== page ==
Label schema change is when the set of possible values for Y change. With label shift, P(Y) changes but P(X|Y) remains the same. With label schema change, both P(Y) and P(X|Y) change. A schema describes the structure of the data, so the label schema of a task describes the structure of the labels of that task. For example, a dictionary that maps from a class to an integer value, such as {“POSITIVE”: 0, “NEGATIVE”: 1}, is a schema.

With regression tasks, label schema change could happen because of changes in the possible range of label values. Imagine you’re building a model to predict someone’s credit score. Originally, you used a credit score system that ranged from 300 to 850, but you switched to a new system that ranges from 250 to 900.

With classification tasks, label schema change could happen because you have new classes. For example, suppose you are building a model to diagnose diseases and there’s a new disease to diagnose. Classes can also become outdated or more fine-grained. Imagine that you’re in charge of a sentiment analysis model for tweets that mention your brand. Originally, your model predicted only 3 classes: POSITIVE, NEGATIVE, and NEUTRAL. However, your marketing department realized the most damaging tweets are the angry ones, so they wanted to break the NEGATIVE class into two classes: SAD and ANGRY. Instead of having three classes, your task now has four classes. When the number of classes changes, your model’s structure might change,28 and you might need to both relabel your data and retrain your model from scratch. Label schema change is especially common with high-cardinality tasks — tasks with a high number of classes — such as product or documentation categorization.

There’s no rule that says that only one type of shift should happen at one time. A model might suffer from multiple types of drift, which makes handling them a lot more difficult.

Handling Data Distribution Shifts

How companies handle data shifts depends on how sophisticated their ML infrastructure setups are. At one end of the spectrum, we have companies that have just started with ML and are still working on getting ML models into production, so they might not have gotten to the point where data shifts are catastrophic to them. However, at some point in the future — maybe 3 months, maybe 6 months — they might realize that their initial deployed models have degraded to the point that they do more harm than good. They will then need to adapt their models to the shifted distributions or to replace them with other solutions.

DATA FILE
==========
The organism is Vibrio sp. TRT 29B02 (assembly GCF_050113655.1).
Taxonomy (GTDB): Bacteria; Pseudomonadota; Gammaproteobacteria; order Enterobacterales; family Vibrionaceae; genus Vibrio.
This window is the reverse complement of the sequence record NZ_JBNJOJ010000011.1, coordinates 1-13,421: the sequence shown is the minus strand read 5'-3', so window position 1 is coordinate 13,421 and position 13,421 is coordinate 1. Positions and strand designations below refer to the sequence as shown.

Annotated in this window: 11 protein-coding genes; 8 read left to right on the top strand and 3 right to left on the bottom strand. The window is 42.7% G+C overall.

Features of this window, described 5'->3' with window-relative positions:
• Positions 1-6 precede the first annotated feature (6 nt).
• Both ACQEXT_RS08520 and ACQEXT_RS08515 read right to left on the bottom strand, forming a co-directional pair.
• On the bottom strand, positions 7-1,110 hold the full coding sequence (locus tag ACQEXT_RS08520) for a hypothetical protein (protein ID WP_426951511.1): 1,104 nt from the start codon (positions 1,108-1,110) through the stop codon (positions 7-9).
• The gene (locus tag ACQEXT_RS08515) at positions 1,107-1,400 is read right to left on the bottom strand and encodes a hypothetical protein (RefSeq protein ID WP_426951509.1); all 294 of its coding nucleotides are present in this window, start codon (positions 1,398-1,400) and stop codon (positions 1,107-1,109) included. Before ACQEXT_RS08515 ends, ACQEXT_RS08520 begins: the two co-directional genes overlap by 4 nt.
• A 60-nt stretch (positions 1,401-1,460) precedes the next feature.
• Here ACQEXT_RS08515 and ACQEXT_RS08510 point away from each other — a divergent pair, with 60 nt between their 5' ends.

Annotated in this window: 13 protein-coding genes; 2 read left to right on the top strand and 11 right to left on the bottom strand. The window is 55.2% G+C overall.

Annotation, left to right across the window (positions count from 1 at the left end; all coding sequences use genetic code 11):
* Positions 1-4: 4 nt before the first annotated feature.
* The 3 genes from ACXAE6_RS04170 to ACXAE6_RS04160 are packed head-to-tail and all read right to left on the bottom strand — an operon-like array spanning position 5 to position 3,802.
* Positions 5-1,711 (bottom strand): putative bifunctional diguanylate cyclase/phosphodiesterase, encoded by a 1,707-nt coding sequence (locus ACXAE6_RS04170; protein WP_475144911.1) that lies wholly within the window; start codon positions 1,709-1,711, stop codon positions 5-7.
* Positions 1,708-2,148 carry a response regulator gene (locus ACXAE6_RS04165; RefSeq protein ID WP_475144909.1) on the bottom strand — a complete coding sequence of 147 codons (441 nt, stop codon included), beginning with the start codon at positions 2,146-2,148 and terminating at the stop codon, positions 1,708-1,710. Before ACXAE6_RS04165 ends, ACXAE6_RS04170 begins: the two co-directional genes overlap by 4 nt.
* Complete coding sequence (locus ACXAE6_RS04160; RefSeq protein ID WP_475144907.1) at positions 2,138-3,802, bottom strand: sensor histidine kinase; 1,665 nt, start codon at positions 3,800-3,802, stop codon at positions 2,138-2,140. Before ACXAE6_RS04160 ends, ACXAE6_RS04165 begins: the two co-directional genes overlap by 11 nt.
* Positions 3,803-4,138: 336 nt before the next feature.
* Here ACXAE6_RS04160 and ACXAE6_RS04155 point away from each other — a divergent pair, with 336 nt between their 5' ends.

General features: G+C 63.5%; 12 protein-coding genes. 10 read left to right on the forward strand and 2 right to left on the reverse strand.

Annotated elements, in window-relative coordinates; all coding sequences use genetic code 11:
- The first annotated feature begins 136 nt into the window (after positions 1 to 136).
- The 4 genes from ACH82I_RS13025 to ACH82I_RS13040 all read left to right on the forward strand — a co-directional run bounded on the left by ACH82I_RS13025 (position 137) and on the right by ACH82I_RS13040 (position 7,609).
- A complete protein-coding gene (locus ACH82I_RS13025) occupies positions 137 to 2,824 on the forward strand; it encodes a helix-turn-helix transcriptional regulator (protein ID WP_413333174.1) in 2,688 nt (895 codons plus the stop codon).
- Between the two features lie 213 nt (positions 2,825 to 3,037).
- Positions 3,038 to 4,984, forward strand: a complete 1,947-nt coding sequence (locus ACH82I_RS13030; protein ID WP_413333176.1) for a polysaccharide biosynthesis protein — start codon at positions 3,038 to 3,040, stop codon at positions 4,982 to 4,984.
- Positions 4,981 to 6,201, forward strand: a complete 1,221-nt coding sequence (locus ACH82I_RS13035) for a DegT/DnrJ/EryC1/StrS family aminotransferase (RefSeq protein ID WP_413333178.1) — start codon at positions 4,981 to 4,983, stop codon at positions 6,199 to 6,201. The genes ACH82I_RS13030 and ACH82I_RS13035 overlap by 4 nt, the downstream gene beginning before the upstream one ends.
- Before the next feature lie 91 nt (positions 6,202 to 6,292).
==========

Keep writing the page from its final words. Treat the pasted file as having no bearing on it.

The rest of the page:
At the same time, many companies assume that data shifts are inevitable, so they periodically retrain their models — once a quarter, once a month, once a week, or even once a day — regardless of the extent of the shift. How to determine the optimal frequency to retrain your models is an important decision that many companies still determine based on gut feelings instead of experimental data29. We’ll discuss more about the retraining frequency in the lecture on Continual Learning.

Many companies want to handle data shifts in a more targeted way, which consists of two parts: first, detecting the shift and second, addressing the shift.

Detecting Data Distribution Shifts

Data distribution shifts are only a problem if they cause your model’s performance to degrade. So the first idea might be to monitor your model’s accuracy-related metrics30 in production to see whether they have changed. “Change” here usually means “decrease”, but if my model’s accuracy suddenly goes up or fluctuates significantly for no reason that I’m aware of, I’d want to investigate.

Accuracy-related metrics work by comparing the model’s predictions to ground truth labels31. During model development, you have access to ground truth, but in production, you don’t always have access to ground truth, and even if you do, ground truth labels will be delayed, as discussed in the section Natural Labels and Feedback Loop above. Having access to ground truth within a reasonable time window will vastly help with giving you visibility into your model’s performance.